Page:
Background: After erythropoiesis-stimulating agent (ESA) failure, lenalidomide and hypomethylating agents are the only remaining treatment options for most patients with lower-risk myelodysplastic syndromes (LR-MDS). Optimal choice of these agents as front-line therapy in non-del(5q) LR-MDS is unclear. Because azacitidine clinical data mainly describe experience in higher-risk MDS, we performed a meta-analysis of patient-level data to evaluate azacitidine in patients with red blood cell (RBC) transfusion-dependent LR-MDS. Materials and Methods: We searched English-language articles for prospective phase II and III azacitidine clinical trials and patient registries published between 2000 and 2015, and Embase abstracts from 2015 conferences. Patient-level data from identified relevant studies were provided by investigators. Meta-analyses followed Preferred Reporting Items for Systematic Reviews and Meta-Analyses guidelines. Efficacy endpoints were RBC transfusion independence (TI) and Clinical Benefit (RBC-TI, erythroid response, and complete or partial remission, per International Working Group 2006 criteria for MDS). Results: Data for 233 patients from 6 clinical studies and 1 registry study met criteria for inclusion in analyses. Overall, 90.3% of patients had non-del(5q) LR-MDS. Pooled estimates from random-effects models of RBC-TI and Clinical Benefit were 38.9% and 81.1%, respectively; for the ESA-refractory subgroup, they were 40.5% and 77.3%; and for patients with isolated anemia, they were 41.9% and 82.5%. In multivariate analyses, planned use of ≥6 azacitidine treatment cycles was significantly predictive of response. Conclusion: Azacitidine effects in these patients, most with non-del(5q) LR-MDS, were promising and generally similar to those reported for lenalidomide in similar patients. The choice of initial therapy is important because most patients eventually stop responding to front-line therapy and alternatives are limited. Implications for Practice: Lower-risk myelodysplastic syndromes (LR-MDS) are primarily characterized by anemia. After erythropoiesis-stimulating agent (ESA) failure, lenalidomide and hypomethylating agents are the only remaining treatment options for most patients. This meta-analysis of 233 azacitidine-treated red blood cell (RBC) transfusion-dependent patients with LR-MDS (92.3% non-del[5q]) from 7 studies showed 38.9% became RBC transfusion-independent. There is no clear guidance regarding the optimal choice of lenalidomide or hypomethylating agents for patients with non-del(5q) LR-MDS following ESA failure. Clinical presentation (e.g., number of cytopenias) and potential outcomes after hypomethylating agent failure are factors to consider when making initial treatment decisions for LR-MDS patients.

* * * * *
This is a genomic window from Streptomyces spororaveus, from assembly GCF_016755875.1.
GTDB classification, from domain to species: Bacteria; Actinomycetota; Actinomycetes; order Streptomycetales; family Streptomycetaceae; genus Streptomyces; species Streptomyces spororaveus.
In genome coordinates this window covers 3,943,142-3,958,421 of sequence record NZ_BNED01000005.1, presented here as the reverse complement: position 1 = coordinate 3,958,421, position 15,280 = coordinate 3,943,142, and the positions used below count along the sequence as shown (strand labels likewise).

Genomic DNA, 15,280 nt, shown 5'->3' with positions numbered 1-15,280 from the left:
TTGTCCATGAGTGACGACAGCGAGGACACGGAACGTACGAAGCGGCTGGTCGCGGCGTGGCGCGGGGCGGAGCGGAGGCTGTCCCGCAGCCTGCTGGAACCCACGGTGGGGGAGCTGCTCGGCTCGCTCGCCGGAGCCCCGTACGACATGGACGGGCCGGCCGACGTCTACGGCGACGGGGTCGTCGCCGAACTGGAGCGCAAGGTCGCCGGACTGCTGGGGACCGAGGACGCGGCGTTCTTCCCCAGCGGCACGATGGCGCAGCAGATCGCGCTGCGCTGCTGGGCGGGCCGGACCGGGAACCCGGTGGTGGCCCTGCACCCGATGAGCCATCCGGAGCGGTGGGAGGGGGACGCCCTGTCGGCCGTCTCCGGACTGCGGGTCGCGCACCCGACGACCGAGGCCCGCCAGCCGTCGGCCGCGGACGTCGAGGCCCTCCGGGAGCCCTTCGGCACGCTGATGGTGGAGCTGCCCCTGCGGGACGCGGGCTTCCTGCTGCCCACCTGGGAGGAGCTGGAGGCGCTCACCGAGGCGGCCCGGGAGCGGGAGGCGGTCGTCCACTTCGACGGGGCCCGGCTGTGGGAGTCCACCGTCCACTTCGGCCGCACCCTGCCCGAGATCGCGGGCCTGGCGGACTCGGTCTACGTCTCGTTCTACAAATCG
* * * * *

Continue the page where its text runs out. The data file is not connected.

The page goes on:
- Lower-risk myelodysplastic syndromes